Foreign national wanted on drug-trafficking charges is flown to Miami

A Colombian who traveled to the Dominican Republic in April to negotiate a cocaine-trafficking deal was arrested there and then flown to Miami for prosecution, according to federal court records.

The May 18 arrest of Jairo Estupinan Micolta, 30, is yet another uncommon case in which a defendant who does not live in the United States is charged with a crime that allegedly occurred in a foreign country but is nonetheless brought to Miami to face trial for drug-trafficking.

Most of the other cases involving the arrest of foreign nationals abroad and their subsequent transportation to Miami have happened at sea after a U.S. ship has interdicted a boat believed to be carrying drugs. Most of these drug interdictions and arrests have occurred in Caribbean, Atlantic and even Pacific waters.

Arrests on land followed by transfer to Miami are not as common, though. A prior case in Miami federal court involved four Panamanian nationals who were arrested in 2010 when they beached their drug-laden boat and fled into the Panamanian jungle after eluding an interdiction at sea. The fugitives ultimately were arrested and turned over the United States for prosecution.

On appeal, a panel of judges reversed the defendants’ convictions because U.S. officials could not have asserted jurisdiction over the drug-trafficking offenses in the case.

In the latest case, the defendant was not arrested after a chase. He was picked up during a sting operation in the Dominican Republic in which U.S. and Dominican law enforcement participated.

The case began in late April when Estupinan traveled from Colombia to the Dominican Republic ostensibly to receive a 70-kilo cocaine shipment that subsequently would be taken to Puerto Rico, according to a criminal complaint filed by a special agent of the FBI.

What Estupinan didn’t know was that an informant had tipped off investigators and they were monitoring his movements and setting him up for an arrest.

“Estupinan made contact with an FBI confidential informant (CI-1) operating in the Dominican Republic for the purpose of receiving the cocaine from CI-1,” according to the FBI criminal complaint. “During telephonic communication with a second FBI CI (CI-2), Estupinan agreed to pay a transportation fee for transportation of the cocaine from Colombia to the Dominican Republic.”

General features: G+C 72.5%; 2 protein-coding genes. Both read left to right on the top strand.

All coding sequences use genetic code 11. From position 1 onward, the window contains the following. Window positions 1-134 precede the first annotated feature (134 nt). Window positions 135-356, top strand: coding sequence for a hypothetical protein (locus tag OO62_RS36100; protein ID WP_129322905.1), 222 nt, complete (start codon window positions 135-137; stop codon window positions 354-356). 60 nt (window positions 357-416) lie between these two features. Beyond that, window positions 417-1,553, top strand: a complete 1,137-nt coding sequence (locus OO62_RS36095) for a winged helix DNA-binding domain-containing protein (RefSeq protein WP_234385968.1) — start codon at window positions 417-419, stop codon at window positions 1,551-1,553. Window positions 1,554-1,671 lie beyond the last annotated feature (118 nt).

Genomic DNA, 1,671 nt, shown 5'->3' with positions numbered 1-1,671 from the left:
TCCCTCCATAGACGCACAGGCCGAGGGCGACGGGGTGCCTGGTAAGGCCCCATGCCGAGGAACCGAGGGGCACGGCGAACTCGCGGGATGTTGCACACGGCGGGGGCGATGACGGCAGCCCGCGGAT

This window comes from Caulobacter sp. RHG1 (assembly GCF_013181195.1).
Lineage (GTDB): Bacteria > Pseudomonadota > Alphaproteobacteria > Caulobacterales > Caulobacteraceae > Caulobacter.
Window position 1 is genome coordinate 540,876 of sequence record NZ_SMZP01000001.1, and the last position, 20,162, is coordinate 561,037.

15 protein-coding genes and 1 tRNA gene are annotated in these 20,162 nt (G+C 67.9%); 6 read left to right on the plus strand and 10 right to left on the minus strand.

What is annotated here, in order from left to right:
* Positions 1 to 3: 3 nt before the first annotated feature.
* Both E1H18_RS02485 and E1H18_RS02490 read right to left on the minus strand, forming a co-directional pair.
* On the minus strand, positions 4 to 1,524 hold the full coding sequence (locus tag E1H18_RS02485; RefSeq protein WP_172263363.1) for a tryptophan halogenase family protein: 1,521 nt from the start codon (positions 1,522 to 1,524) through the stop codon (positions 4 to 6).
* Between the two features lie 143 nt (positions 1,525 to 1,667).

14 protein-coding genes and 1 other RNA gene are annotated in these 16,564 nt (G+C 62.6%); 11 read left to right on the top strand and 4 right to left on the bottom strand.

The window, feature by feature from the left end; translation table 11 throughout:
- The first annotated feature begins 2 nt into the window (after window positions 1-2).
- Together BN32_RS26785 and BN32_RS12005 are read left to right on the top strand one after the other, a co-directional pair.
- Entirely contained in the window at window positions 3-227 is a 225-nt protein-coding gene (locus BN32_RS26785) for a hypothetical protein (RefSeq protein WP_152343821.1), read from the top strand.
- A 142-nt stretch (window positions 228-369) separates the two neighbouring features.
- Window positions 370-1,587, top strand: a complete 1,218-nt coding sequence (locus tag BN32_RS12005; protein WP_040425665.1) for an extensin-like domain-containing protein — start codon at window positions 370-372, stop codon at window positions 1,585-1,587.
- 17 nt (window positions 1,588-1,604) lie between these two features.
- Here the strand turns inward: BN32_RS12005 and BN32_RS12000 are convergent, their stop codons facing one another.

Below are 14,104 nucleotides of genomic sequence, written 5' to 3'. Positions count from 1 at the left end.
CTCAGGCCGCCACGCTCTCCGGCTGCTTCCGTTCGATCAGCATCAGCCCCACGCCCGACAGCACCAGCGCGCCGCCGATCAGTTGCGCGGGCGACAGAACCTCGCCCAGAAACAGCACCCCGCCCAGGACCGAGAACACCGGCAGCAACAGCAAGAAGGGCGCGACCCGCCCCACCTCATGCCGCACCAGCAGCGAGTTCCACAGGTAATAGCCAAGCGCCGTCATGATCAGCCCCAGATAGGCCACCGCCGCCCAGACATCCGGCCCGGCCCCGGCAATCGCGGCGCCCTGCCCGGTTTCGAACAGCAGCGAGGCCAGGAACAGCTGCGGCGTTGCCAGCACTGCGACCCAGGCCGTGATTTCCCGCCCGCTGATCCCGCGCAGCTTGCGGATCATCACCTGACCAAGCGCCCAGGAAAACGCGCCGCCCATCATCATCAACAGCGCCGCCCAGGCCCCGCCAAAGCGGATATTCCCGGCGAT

According to the complaint, Estupinan also told the informants that he would be responsible for the subsequent delivery of the drug to Puerto Rico.

On May 2, the complaint says, Estupinan met CI-1 in Santo Domingo, a meeting monitored by agents from the Dominican Republic’s National Drug Control Directorate (DNCD). Estupinan arrived at the meeting accompanied by a man known as Espartaco and other men who were not identified in the criminal complaint.

After several more conversations between Estupinan and the informants — all monitored by Dominican law enforcement — the suspect was arrested after he arranged for a vehicle to be delivered to an informant with $30,000 and packages containing a substance believed to be cocaine, according to the FBI complaint.

Two of the individuals who were with Estupinan at the time of his arrest were armed, and one was a former Dominican police officer, according to the complaint.

A U.S. Magistrate Judge has ordered Estupinan held pending his trial because he has no ties to South Florida and is a flight risk.

“He has no ties to the United States and resides in Colombia with his girlfriend, their two children and his uncle,” wrote the Magistrate Judge, John J. O’Sullivan.

Trial is expected in December.